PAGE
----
June 19, 2013

U.S. tries saving Taliban talks after Karzai objects 


By AMIR SHAH and 
DAVID RISING / The Associated Press

(Continued from page 2)

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Afghan President Hamid Karzai was angered when the Taliban cast its office in Qatar as a rival Afghan embassy.

2013 Associated Press File Photo

The U.S. has not yet said how many troops will remain in Afghanistan, but it is thought that it would be a force made up of about 9,000 Americans and 6,000 allies.

Shukria Barakzai, an independent member of parliament from Kabul, criticized Karzai's move to suspend negotiations with the U.S. on the security agreement, saying "we want to see our partners staying with us."

But she also questioned why the Taliban were able to open a political office in Qatar under their old flag.

"It's not really acceptable for the people of Afghanistan," she said.

The Taliban have for years refused to speak to the Afghan government or the Peace Council, set up by Karzai three years ago, because they considered them to be American puppets. Taliban representatives have instead talked to American and other Western officials in Doha and other places, mostly in Europe.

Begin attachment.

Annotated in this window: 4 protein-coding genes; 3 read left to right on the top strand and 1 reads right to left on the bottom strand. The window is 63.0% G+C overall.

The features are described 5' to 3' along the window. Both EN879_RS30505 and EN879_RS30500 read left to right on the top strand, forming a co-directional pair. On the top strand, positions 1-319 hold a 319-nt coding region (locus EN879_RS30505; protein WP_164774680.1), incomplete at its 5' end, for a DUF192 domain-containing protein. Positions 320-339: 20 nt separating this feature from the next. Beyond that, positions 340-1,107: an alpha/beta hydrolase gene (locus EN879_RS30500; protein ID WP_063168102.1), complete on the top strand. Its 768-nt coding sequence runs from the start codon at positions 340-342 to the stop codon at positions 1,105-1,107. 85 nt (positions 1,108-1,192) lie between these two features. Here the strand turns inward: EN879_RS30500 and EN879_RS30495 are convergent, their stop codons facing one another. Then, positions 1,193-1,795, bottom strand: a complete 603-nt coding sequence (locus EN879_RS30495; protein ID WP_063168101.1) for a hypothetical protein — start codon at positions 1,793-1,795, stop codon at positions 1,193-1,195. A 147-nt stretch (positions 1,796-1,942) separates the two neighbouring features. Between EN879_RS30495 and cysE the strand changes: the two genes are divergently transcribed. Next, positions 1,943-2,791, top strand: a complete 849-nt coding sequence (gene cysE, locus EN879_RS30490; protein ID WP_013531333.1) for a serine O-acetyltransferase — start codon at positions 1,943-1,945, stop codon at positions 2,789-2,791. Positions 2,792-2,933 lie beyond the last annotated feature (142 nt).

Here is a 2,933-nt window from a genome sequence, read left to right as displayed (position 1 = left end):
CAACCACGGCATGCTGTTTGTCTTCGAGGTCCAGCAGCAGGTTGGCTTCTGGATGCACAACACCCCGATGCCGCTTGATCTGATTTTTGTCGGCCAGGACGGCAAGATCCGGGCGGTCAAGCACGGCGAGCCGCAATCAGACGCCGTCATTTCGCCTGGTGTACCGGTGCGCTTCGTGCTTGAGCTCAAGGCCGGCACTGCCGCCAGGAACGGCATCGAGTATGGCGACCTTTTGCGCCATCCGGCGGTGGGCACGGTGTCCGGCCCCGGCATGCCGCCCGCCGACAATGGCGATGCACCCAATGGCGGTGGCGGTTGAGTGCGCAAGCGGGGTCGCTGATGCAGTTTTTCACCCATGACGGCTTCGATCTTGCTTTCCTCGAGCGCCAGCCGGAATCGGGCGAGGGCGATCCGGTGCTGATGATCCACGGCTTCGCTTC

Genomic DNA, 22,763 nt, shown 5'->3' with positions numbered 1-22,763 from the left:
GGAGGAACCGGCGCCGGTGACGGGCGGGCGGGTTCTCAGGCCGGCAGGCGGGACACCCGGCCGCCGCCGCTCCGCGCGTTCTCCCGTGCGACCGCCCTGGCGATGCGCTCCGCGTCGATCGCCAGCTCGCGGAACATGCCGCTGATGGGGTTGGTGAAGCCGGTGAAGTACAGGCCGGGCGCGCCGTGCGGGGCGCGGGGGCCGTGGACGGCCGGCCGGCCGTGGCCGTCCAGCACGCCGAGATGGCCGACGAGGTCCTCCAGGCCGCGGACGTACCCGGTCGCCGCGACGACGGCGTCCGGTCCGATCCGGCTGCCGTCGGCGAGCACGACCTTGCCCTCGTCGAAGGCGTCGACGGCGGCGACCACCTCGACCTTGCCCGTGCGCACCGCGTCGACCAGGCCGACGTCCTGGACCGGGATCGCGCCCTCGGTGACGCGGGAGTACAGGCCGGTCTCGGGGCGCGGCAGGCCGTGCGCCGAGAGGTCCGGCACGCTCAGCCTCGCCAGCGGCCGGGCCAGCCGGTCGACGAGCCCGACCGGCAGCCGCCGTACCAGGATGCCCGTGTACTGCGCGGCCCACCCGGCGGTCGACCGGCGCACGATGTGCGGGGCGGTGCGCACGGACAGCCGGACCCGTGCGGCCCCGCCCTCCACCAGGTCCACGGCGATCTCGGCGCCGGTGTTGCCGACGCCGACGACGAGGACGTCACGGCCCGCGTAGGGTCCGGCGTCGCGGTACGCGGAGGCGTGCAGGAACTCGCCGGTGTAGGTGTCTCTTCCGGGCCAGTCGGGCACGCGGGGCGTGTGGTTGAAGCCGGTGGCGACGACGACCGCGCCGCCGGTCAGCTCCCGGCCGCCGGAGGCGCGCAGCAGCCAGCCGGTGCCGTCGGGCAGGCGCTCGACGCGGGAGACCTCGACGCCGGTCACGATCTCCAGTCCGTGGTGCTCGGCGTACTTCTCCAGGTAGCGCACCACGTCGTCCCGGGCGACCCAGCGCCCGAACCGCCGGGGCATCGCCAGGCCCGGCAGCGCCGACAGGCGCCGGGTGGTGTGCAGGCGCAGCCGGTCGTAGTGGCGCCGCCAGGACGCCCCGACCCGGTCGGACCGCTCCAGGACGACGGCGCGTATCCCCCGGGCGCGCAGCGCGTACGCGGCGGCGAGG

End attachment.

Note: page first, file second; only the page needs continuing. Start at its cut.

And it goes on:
In setting up the office, the Taliban said they were willing to use all legal means to end what they called the occupation of Afghanistan — but did not say they would immediately stop fighting. They also did not specifically mention talks with Karzai or his representatives.

Despite all of the developments, the High Peace Council's Nooristan held out hope talks would eventually still be possible.

"We are working to solve these contradictions and fix these problems and act based on the agreements we had before, so the High Peace Council can go there and start the peace talks," he said.

Associated Press writers Kay Johnson and Ahmad Seir in Kabul and Deb Riechmann in Washington contributed to this report.
 

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